Late last year, the U.S. government acknowledged that the Iraqi Army and Air Force will not reach what the Pentagon calls Minimum Essential Capability (MEC) by December 2011. MEC is jargon for being able to secure the country from internal attacks (by gangs and terrorists), as well as defend Iraqi airspace and territory from conventional attack.
The Iraqi Army has improved. The April 2008 Charge of the Knights offensive demonstrated that the Army's best units were able to plan and execute a multidimensional internal security operation. The quality of individual units even within Iraq's Quick Intervention Corps varies widely, however.
The U.S. will continue to provide training assistance, logistical support and intelligence support to the Iraqi Army. Realists in Baghdad and Washington, however, know that a reinforced U.S. division would provide a reliable, readily available backup in an emergency. The Iraqi Air Force exists, barely. After some two years of indecision, the IAF is on the verge of buying a squadron of U.S.-made F-16 jet fighters. It intends to add a second squadron (for a total of 36 aircraft) as funds become available.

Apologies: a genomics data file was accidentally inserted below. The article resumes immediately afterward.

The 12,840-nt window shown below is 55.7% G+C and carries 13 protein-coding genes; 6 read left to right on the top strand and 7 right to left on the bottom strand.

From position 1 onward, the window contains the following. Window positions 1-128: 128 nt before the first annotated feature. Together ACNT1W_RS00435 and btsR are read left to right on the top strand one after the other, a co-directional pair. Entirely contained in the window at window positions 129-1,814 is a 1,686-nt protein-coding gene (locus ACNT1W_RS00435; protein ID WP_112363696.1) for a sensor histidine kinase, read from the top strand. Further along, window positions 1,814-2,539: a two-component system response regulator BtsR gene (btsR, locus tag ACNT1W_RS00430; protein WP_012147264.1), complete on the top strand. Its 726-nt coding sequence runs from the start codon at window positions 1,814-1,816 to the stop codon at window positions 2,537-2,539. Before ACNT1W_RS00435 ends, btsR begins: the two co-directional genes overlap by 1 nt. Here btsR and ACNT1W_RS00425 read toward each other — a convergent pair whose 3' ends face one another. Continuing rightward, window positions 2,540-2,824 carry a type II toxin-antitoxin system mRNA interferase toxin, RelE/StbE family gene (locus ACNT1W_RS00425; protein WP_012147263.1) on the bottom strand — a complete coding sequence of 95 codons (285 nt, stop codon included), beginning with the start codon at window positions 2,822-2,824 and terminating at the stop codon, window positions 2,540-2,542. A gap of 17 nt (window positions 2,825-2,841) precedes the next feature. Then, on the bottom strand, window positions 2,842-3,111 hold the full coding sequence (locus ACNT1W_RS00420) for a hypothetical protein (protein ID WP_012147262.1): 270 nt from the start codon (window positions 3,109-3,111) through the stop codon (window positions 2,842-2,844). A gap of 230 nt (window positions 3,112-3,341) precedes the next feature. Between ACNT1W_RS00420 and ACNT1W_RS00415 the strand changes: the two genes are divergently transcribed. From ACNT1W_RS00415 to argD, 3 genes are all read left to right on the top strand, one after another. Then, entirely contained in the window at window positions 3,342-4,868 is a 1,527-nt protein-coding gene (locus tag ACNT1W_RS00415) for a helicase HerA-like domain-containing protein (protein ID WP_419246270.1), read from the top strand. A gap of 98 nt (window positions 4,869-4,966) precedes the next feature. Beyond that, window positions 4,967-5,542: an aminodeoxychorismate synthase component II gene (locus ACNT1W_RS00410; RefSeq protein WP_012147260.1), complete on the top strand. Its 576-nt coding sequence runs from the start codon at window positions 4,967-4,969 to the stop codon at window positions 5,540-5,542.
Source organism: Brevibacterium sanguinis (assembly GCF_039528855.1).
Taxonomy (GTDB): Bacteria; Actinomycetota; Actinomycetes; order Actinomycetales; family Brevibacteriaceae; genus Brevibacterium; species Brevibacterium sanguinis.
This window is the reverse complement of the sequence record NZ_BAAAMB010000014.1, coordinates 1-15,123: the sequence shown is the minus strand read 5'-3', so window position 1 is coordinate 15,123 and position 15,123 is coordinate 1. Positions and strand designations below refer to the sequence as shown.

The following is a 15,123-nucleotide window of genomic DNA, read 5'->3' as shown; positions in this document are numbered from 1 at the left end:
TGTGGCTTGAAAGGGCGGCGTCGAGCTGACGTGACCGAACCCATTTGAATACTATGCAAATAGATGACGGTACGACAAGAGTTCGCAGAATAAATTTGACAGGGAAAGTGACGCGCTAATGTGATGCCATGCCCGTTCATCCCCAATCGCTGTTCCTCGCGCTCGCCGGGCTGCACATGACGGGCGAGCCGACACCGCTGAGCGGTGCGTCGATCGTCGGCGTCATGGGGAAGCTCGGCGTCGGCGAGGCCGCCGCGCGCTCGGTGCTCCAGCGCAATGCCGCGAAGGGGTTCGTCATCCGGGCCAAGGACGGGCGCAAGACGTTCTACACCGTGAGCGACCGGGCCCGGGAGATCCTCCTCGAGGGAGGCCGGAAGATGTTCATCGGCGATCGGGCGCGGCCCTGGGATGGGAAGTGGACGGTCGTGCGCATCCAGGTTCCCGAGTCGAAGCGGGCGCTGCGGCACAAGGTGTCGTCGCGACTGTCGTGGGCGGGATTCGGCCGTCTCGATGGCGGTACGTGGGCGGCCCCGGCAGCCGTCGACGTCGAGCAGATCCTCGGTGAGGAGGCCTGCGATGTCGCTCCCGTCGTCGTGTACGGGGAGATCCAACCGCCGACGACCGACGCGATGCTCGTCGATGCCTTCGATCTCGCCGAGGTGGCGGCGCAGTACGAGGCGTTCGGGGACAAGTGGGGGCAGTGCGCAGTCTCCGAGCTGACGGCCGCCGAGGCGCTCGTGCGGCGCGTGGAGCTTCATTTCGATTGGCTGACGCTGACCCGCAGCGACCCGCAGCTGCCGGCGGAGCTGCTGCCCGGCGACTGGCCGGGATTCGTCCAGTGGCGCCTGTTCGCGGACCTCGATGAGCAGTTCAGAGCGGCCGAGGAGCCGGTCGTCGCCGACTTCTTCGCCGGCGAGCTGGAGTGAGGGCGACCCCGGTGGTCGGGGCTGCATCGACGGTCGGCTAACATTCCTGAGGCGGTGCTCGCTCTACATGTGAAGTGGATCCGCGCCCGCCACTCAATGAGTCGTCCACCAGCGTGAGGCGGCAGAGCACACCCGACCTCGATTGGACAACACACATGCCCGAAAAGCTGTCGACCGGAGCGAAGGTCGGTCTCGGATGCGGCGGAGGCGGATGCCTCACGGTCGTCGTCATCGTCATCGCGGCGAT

The F-16 is the plane Iraq needs. Two F-16 squadrons, supported by an integrated surface-to-air missile defense system, would go a long way toward securing Iraqi airspace -- if the pilots are well-trained and the planes are well-maintained.
Building those two squadrons and training their personnel takes time, however. 2016 is the earliest date the IAF could go it alone. Who defends Iraqi airspace in the interim? Air defense arrangements with Kuwait, Jordan and Turkey are a possibility, but here's the realistic answer: the U.S. Air Force.
Austin Bay is the author of three novels. His third novel, The Wrong Side of Brightness, was published by Putnam/Jove in June 2003. He has also co-authored four non-fiction books, to include A Quick and Dirty Guide to War: Third Edition (with James Dunnigan, Morrow, 1996).
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